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University Physics, Volume 3 | 17th Edition | ISBN: 9781938168185 | Authors: Samuel J. Ling ISBN: 9781938168185 2032

Solution for problem 60 Chapter 8

University Physics, Volume 3 | 17th Edition

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University Physics, Volume 3 | 17th Edition | ISBN: 9781938168185 | Authors: Samuel J. Ling

University Physics, Volume 3 | 17th Edition

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Problem 60

The Exclusion Principle and the Periodic Table

Write the electron configuration for potassium.

Step-by-Step Solution:
Step 1 of 3

Free Compression Lab Continuation:  We have seen that with four molecules in our gas box, a 50/50 split (2 on each side) has the most microstates but we do observe other configurations (all on one side for example)  Just like with our coins, this would be true with real gas molecules too  Why do we not see other options in our everyday world: we never see significant numbers of gas molecules on one side of a room! Something must happen when we increase the number of molecules from four to the 1028 in this room.  To understand why, we will be looking at the fraction of the time that the split is within 10% of 50/50, i.e. “What fraction of the time is the number of molecules on the left between 40% and 60% of all of the molecules  Let’s start looking at the 40% - 60% range in our 4-molecule gas o 10% of 4 is 0.4 o So we are interested in the range 2 +- 0.4 on the left o Clearly cannot have 0.4 of a molecule o i.e. only the 50/50 configuration o This make the 4-molecule configuration a bit weird  The probability that we observe between 40% and 60% of the molecules on the left is just the probability of 2 on the left: 0.375  Where 40% - 60% is actually a range: o 10% of 10 is 1 o So we are interested in the fraction of the time where there are between 4 and 6 (inclusive) molecules on the left o In order to do this we need o The number of microstates corresponding to the macrostates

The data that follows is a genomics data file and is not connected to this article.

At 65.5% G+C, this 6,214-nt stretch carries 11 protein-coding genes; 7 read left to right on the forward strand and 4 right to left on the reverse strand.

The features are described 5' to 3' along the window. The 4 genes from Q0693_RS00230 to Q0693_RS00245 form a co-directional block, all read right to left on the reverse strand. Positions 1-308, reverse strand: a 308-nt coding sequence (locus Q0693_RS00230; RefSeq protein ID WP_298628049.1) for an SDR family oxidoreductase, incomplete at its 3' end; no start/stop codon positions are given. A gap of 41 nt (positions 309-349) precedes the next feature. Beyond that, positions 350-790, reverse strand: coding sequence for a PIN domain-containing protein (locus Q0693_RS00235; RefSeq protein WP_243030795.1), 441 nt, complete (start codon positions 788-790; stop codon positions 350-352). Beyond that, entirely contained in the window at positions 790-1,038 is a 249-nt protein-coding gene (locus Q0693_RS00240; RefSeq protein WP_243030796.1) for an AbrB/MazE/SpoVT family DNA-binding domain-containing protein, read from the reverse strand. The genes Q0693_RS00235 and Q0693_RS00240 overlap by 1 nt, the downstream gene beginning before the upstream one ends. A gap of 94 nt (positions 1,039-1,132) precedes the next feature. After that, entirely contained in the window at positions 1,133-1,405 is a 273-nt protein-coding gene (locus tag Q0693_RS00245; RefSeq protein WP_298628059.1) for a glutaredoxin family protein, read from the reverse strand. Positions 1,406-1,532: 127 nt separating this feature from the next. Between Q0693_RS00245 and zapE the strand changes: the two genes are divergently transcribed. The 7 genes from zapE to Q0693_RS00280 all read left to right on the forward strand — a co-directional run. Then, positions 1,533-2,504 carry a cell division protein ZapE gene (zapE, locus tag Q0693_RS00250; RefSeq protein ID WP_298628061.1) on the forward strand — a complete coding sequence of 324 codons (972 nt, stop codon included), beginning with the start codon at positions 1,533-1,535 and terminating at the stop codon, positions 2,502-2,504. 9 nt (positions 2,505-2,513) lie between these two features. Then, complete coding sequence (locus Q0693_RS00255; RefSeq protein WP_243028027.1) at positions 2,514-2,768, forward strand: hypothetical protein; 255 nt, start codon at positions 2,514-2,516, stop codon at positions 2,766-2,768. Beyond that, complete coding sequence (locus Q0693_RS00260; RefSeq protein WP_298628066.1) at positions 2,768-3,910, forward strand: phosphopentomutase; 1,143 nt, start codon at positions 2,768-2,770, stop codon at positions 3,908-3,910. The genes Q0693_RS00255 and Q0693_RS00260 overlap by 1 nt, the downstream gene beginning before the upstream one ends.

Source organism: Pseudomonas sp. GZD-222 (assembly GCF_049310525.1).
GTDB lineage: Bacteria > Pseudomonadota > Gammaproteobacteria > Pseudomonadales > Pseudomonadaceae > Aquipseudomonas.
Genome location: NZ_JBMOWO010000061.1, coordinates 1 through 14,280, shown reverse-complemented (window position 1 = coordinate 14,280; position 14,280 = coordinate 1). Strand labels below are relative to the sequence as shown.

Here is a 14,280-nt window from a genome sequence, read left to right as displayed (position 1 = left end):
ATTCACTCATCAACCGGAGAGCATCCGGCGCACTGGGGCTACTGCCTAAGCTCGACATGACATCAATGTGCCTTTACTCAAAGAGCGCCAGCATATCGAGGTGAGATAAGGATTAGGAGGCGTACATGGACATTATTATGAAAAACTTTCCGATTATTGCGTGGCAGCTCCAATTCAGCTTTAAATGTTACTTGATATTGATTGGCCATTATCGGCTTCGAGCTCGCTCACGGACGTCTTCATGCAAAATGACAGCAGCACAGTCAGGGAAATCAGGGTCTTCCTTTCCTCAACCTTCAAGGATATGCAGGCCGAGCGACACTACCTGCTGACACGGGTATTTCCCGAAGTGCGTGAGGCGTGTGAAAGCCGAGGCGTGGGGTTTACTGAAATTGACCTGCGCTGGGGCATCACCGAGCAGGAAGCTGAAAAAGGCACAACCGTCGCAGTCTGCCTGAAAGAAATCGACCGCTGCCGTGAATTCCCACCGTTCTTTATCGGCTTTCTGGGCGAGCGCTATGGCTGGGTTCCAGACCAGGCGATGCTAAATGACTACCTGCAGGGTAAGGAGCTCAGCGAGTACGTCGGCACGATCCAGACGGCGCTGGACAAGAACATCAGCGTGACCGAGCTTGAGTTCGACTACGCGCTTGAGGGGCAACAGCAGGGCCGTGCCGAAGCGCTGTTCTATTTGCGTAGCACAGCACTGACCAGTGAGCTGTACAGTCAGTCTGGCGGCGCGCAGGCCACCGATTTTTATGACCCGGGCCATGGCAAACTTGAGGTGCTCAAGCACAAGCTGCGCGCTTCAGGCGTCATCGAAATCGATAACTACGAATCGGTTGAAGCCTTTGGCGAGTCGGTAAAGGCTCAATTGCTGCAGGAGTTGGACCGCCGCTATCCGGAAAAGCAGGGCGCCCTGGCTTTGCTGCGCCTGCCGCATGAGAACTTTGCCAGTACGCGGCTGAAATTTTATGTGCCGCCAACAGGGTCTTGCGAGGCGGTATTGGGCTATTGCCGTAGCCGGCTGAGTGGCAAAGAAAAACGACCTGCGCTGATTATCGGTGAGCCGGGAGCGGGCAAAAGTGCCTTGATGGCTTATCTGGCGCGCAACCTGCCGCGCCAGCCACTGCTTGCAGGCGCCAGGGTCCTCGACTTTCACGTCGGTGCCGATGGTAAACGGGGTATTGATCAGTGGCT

Step 2 of 3

Chapter 8, Problem 60 is Solved
Step 3 of 3

Textbook: University Physics, Volume 3
Edition: 17
Author: Samuel J. Ling
ISBN: 9781938168185

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